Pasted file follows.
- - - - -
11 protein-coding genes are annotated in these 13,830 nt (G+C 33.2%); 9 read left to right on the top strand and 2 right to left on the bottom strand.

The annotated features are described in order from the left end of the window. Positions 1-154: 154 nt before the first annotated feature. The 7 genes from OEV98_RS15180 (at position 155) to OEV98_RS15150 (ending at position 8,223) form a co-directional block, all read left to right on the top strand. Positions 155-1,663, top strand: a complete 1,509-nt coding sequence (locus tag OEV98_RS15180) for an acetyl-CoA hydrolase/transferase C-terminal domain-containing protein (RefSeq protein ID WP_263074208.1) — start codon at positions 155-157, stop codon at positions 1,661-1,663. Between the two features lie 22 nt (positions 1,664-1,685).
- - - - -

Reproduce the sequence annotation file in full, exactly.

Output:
11 protein-coding genes are annotated in these 13,830 nt (G+C 33.2%); 9 read left to right on the top strand and 2 right to left on the bottom strand.

The annotated features are described in order from the left end of the window. Positions 1-154: 154 nt before the first annotated feature. The 7 genes from OEV98_RS15180 (at position 155) to OEV98_RS15150 (ending at position 8,223) form a co-directional block, all read left to right on the top strand. Positions 155-1,663, top strand: a complete 1,509-nt coding sequence (locus tag OEV98_RS15180) for an acetyl-CoA hydrolase/transferase C-terminal domain-containing protein (RefSeq protein ID WP_263074208.1) — start codon at positions 155-157, stop codon at positions 1,661-1,663. Between the two features lie 22 nt (positions 1,664-1,685).